When my son went away to college in 2016, I “penned” a poem titled “No #Hashtag For My Son”. While proximity to a parent or loved one cannot guarantee any child’s safety, something about him living away pushed me into more worry, more introspection, more helplessness, so I tried to write through it and the poem was the result.
I think of that poem, more often than I prefer. I think of it for every mother who has lost a child, whether to illness, inadequate healthcare, violence, hunger, or racism. No mother wants a hashtag for her child.
To counter the very words I “penned”, I write today as a Black mother in defense and support of her Black children–all Black children.
Admittedly there are numerous ways to defend and support Black children and many viewpoints from which to do so. I choose one: in utero (where arguably it all begins). As Black mothers, in order to defend and support our children, we must defend and support ourselves against the Black maternal health crisis that is a threat to our very existence and thereby the existence of our children.
The crisis impacts us all no matter where we live or don’t, how much education we have or don’t, whether we have access to healthcare or don’t and whether we have financial resources or don’t. To illustrate, I share a story of a mother who went to the doctor on what was to have been a routine visit. While there, her doctor felt that her blood pressure was elevated and sent her to a local hospital to be checked out. She went to ER, they ran tests, told her she was fine and that her doctor was unnecessarily worried and that she would be free to leave as soon he okayed it. Well, he did not. Rather, he insisted that she be admitted and observed overnight.
Begrudgingly she was admitted, and during the night every test she passed 6 hours prior, she now failed and was diagnosed with preeclampsia (aka toxemia), which according to the Mayo Clinic, causes high blood pressure and can damage organs such as the liver and kidneys. If left untreated, it can lead to health complications, including death, for the mother and baby. Preeclampsia is 60 percent more common in Black women than White women according to the Healthcare Cost Utilization Project. The only cure is delivery.
This mom’s labor was induced, and her child was born four days later and 5 weeks premature. This mother was a Black woman. She had an advanced degree, financial resources, health insurance, access to healthcare and thankfully a talented Black OB-GYN as her advocate. That Black woman was me.
As Black mothers we cannot educate ourselves out of this dimension of racism. We cannot access our way to healthcare out of it. And we cannot pay our way out (ask Serena Williams and other highly resourced Black women). The problem is not education. The problem is not access to healthcare. The problem is not access to capital. Succinctly stated, the problem is “[B]lack women are undervalued. They are not monitored as carefully as white women are. When they do present with symptoms, they are often dismissed” said Dr. Ana Langer, director of the Women and Health Initiative at the Harvard T.H. Chan School of Public Health.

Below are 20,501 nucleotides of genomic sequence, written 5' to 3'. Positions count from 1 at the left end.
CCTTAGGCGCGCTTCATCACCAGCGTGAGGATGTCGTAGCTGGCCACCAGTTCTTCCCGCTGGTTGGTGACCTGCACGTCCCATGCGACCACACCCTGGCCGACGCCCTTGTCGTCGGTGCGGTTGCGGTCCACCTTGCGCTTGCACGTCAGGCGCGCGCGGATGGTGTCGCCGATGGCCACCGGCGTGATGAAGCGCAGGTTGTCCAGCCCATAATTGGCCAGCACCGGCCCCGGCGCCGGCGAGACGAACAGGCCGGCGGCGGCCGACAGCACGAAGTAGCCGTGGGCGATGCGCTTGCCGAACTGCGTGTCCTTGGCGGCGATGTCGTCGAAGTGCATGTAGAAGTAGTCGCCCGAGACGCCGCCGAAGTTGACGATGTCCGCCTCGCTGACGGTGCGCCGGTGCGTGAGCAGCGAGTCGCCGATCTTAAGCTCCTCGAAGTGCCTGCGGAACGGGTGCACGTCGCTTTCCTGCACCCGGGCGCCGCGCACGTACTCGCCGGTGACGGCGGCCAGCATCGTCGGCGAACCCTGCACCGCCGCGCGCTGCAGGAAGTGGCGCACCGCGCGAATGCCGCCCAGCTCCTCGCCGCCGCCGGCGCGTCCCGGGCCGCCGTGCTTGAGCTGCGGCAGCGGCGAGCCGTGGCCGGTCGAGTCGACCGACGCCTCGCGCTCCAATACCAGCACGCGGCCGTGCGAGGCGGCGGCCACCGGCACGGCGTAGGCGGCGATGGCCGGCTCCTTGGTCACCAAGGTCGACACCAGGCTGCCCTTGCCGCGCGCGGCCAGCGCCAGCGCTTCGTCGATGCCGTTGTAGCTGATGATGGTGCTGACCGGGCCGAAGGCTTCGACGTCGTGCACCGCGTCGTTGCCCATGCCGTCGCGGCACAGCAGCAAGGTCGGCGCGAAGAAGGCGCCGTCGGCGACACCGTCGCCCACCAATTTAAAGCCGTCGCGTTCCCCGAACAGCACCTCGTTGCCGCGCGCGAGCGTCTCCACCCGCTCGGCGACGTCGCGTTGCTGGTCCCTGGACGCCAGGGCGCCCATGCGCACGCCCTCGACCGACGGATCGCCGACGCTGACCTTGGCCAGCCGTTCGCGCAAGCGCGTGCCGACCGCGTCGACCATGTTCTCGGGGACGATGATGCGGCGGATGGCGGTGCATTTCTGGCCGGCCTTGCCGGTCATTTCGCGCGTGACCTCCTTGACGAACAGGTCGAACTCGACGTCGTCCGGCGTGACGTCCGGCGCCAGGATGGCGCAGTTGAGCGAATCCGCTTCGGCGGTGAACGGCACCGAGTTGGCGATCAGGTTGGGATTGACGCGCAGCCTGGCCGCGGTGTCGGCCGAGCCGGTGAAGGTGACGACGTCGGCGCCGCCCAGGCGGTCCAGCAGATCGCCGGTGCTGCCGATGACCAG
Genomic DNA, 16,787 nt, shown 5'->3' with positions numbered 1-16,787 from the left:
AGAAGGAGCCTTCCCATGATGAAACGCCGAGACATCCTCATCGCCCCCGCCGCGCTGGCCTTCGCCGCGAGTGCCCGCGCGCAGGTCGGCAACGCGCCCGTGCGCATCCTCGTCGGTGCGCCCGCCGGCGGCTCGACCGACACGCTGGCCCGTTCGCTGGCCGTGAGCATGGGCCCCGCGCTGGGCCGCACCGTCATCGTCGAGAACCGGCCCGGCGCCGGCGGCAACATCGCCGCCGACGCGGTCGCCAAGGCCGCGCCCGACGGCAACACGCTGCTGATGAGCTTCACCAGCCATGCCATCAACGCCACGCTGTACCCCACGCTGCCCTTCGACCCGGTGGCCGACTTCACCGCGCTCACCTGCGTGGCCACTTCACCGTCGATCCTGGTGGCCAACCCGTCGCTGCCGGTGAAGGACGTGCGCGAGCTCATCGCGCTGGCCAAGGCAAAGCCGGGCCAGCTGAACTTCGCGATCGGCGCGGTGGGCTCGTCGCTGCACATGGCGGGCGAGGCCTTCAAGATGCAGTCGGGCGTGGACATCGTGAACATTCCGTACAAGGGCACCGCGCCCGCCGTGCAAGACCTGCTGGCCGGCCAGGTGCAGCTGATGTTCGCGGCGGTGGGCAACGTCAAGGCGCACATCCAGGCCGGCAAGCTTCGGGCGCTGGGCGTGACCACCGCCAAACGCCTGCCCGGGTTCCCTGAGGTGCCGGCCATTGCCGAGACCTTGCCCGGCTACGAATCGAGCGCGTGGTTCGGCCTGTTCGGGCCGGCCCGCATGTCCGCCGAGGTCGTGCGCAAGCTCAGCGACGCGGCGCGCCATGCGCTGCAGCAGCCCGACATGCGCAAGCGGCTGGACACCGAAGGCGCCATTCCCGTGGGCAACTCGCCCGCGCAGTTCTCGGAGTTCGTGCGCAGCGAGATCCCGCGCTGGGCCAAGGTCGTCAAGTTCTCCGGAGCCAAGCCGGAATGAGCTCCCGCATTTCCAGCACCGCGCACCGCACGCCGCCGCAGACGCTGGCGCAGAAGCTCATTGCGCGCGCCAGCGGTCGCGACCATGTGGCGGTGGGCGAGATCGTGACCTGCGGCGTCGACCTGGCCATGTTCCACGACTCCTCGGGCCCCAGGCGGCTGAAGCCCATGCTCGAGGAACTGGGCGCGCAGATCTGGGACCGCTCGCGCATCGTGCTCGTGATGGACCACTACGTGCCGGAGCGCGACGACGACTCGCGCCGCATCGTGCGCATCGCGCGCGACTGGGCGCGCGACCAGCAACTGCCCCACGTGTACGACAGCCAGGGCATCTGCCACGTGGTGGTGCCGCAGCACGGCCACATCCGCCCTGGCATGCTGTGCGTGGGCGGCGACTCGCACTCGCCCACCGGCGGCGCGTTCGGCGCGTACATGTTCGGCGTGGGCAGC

The Black maternal health crisis persists because of implicit bias and structural racism. It is well documented that those realities affect how we are dealt with and cared for within the healthcare system. Black women are 243 percent more likely than White women to die of pregnancy or childbirth related causes, ProPublica reported. The healthcare system, like so many others, must be transformed from one that does not value the lives of Black women equally to White women, to one that does.
Put simply, racism kills us. Racism kills our babies in the womb, it kills our babies in schools, in hospitals, in our backyards, and in our streets. It kills them in infancy, childhood and adulthood. And the Black maternal health crisis is just one of the countless ways it does. So, the single most important thing we can do as Black mothers to defend and support our Black children is to continue our work, and do all that we can, every day that we can, in every way that we can, to dismantle racism and oppression.
This month the American Medical Association (“AMA”) released its 83 page 3-year organizational strategic plan to embed racial justice and advance equity wherein they:
envision a nation in which all people live in thriving communities where resources work well; systems are equitable and create no harm nor exacerbate existing harms; where everyone has the power, conditions, resources and opportunities to achieve optimal health; and all physicians are equipped with the consciousness, tools and resources to confront inequities and dismantle white supremacy, racism, and other forms of exclusion and structured oppression, as well as embed racial justice and advance equity within and across all aspects of health systems.
While the work cited by the AMA is yet to be done, I pray meaningful steps towards achieving their vision are realized.
The lives of Black mamas depend on it. The lives of our Black babies depend on it. The lives of humanity depend on it.
Let’s make sure our Black children begin their lives with their mothers, absent the trauma of having lost them in birth. Let’s make sure our Black children arrive safe, healthy and protected, ready to receive and live out their vibrant futures! Let’s defend and support our children by defending and supporting ourselves!
In love and service to our children,
Cheryl D.S. Walker
Interim President and CEO
To read the rest of our May Newsletter, click here.